Resources

University of Minnesota Resources

Resources for Advancing Equity & Public Health

Visit our website to view our Resources for Advancing Equity & Public Health. This collaboration between Health Equity Work Group, EDIT and Diversity Matters works to encourage students, faculty and staff to practice health equity in their personal and professional lives.

PubMed Search

Use our Pub Med search box (found on the SPH Intranet) to retrieve articles from PubMed that focus on health disparities.

Health Disparities Statistics and Trends

Check out the NIMHD’s widget. It provides an easy way to find health disparities data related to the Healthy People 2020 objectives for the Leading Health Indicators (LHIs). LHIs are critical health issues that when addressed will help reduce the leading causes of death and preventable illnesses.

Conversations on Health Equity Video Series

Check out the National Institute on Minority Health and Health Disparities (NIMHD)’s Conversations on Health Equity, a public policy video series that explores major policy issues in the public debate over how to best address health inequities in the mid-Atlantic region and nationally.

Faculty Resources

The Equity and Diversity Certificate helps participants develop tools necessary for advancing equity and diversity in all aspects of their personal and professional lives. It’s free of charge and open to students, faculty, and staff on all campuses of the University of Minnesota. Certificate courses will be offered every semester as well as during the summer on the Twin Cities campus. Contact Ralph Blanco (rblanco@umn.edu or 612-625-8680) with questions about the Certificate, or visit the Certificate Program webpage.

Two workshops, specifically designed for faculty and instructors, will be offered each semester. The workshops are “Teaching with Intention: Facilitating Challenging Conversations in the Classroom” and “Identifying and Challenging Implicit Bias in Faculty Search Committees”.  Registration information can be found on the Office of Equity and Diversity Faculty Development website.

The Program in Health Disparities Research is housed within the Medical School at the University of Minnesota. The program’s goal is to eliminate health inequalities through collaborative research, innovative education, and trusted community partnerships.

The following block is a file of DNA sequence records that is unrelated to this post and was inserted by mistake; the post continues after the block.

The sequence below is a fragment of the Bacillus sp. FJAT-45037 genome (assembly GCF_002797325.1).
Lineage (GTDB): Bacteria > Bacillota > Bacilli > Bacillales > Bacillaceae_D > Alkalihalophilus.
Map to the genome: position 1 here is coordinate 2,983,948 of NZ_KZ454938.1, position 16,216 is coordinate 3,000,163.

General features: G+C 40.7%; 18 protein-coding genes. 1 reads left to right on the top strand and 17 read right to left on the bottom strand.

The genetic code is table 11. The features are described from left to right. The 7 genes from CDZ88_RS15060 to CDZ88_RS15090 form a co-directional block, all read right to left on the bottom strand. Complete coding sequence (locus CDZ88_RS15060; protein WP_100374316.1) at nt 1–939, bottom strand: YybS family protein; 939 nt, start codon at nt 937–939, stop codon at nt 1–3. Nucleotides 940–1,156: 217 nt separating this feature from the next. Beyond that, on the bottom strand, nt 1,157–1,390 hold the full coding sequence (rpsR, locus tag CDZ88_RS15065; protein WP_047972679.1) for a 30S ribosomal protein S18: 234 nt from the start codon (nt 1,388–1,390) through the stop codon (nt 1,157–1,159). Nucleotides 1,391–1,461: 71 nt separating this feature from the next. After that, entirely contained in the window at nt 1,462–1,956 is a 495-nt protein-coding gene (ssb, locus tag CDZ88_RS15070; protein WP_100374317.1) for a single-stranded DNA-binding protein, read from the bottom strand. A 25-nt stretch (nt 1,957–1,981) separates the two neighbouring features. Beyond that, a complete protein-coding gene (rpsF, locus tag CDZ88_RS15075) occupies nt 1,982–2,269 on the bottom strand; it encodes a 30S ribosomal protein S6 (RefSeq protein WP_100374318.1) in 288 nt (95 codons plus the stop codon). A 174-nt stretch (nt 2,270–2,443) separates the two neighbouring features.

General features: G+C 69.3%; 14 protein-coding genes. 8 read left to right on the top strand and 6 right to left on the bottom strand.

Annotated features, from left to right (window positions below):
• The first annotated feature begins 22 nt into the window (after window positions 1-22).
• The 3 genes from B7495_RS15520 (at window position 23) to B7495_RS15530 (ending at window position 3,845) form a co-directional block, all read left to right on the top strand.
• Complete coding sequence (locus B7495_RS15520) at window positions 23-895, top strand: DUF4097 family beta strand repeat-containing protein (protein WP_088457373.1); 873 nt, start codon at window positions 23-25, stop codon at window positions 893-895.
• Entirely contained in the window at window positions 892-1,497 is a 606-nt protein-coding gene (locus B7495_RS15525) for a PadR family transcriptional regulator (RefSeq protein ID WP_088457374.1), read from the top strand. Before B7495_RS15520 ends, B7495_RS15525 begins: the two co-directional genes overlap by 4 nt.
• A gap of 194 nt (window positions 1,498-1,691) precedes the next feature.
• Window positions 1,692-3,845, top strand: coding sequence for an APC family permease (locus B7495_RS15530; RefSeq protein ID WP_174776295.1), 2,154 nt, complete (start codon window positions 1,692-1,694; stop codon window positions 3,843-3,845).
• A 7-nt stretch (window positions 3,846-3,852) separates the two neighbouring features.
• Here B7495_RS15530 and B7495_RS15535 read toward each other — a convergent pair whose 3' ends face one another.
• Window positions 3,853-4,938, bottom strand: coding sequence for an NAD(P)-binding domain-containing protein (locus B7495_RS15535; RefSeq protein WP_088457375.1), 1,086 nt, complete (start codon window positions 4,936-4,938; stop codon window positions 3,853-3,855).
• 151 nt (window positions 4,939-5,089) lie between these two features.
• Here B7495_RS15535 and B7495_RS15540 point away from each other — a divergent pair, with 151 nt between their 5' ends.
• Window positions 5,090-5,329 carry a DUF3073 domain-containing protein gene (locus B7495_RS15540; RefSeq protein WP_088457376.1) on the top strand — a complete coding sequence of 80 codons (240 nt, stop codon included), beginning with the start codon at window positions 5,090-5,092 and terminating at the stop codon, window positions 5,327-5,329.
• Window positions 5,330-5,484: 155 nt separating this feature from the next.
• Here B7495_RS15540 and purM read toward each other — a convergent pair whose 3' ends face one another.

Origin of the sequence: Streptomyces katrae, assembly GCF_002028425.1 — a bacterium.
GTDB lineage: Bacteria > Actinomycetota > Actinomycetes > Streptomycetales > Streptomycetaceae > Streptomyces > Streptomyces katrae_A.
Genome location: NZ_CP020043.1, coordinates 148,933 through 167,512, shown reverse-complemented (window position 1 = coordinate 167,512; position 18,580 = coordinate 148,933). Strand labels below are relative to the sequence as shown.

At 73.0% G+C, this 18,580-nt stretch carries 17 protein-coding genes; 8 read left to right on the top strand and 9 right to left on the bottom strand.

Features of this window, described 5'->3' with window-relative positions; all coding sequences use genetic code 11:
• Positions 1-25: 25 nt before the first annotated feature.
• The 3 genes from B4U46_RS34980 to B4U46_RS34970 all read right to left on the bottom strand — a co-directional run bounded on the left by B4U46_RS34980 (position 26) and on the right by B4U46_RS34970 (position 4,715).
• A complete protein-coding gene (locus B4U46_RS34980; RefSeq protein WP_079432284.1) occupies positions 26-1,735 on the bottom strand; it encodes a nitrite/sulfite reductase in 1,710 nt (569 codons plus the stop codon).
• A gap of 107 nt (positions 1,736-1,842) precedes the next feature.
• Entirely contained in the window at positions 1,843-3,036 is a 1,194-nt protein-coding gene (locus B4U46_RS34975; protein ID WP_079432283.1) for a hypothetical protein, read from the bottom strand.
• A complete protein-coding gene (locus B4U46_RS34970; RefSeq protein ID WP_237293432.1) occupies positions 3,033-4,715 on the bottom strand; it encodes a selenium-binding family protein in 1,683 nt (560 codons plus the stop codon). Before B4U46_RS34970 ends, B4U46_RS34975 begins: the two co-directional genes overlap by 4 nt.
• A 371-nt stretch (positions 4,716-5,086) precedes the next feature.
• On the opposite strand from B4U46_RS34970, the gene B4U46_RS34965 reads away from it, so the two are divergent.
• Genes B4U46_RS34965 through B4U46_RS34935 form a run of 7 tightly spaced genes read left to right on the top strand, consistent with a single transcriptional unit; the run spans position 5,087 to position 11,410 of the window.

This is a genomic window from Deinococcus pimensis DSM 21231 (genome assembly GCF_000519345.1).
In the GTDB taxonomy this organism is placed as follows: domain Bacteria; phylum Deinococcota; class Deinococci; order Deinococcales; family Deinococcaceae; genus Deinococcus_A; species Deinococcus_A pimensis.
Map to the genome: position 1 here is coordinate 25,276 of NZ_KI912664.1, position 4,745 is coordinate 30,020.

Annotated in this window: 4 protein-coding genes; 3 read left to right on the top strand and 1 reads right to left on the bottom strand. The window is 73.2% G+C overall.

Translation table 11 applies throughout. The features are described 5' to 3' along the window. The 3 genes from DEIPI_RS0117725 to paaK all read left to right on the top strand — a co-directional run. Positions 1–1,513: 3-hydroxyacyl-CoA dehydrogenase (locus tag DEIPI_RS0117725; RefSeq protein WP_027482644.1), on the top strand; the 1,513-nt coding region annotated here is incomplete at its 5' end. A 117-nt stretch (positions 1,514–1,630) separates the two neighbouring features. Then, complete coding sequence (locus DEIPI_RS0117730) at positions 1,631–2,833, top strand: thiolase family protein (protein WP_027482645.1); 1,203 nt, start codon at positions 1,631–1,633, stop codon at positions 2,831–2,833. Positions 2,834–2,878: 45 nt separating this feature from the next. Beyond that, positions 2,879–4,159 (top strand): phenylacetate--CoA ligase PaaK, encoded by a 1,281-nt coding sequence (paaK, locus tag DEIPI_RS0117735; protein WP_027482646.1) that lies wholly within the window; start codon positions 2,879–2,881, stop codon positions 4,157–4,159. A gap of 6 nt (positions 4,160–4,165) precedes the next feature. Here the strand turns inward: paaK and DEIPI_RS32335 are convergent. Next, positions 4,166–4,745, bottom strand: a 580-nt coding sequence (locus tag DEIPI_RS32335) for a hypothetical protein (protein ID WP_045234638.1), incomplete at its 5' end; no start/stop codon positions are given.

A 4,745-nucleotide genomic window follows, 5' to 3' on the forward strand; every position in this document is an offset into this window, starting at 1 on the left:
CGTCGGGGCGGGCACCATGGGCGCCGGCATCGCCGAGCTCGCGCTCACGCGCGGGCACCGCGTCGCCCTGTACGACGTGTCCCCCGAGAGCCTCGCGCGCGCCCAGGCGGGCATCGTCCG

Peer Mentors are faculty members in the Academic Health Center with expertise in health equity research who are willing to serve as a resource or informal mentor to other faculty. Selected peer mentors were identified by students as excelling in the area of including health equity discussions in the classroom. Peer mentors can be called upon by faculty who teach core MPH classes (i.e., core courses) to guide the development of their classes and/or troubleshoot solutions to issues that arise in the classroom. The following faculty members will serve as peer mentors:

Sarah Gollust, sgollust@umn.edu

Jennifer Linde, linde074@umn.edu

Katy Kozhimannil, kbk@umn.edu

Carolyn Porta, garcia@umn.edu

Zobeida Bonilla, zbonilla@umn.edu

Rhonda Jones-Webb, jones010@umn.edu

Kathleen Call, callx001@umn.edu

The following class norms are from the syllabus for PA 5004. We suggest the norms be included in the syllabus to provide students with a basis for how to conduct conversations within the classroom. The norms should be reviewed during the first class period and then revisited during the second class period to allow students time to consider the norms and offer additional suggestions.

  • Be hard on problems and solutions, not on people. Challenge others’ positions in the spirit of appreciative inquiry.
  • Listen to others carefully, respectfully and with empathy.
  • Allow time and space for all to speak who wish to speak.
  • Don’t assume that a person’s ethnicity, national origin, sexual orientation, gender, etc. defines his or her views on a topic we are discussing. Nor should you assume that anyone in the class automatically serves as a spokesperson for any particular group.

Community Organizations by Topic

Use our list of community organizations to identify potential speakers working in the health-related field, research the intersection of health and other related topics, and explore new communities in your neighborhoods. For students, this resource may be a great tool to explore organizations and ask for informational sessions to learn more.

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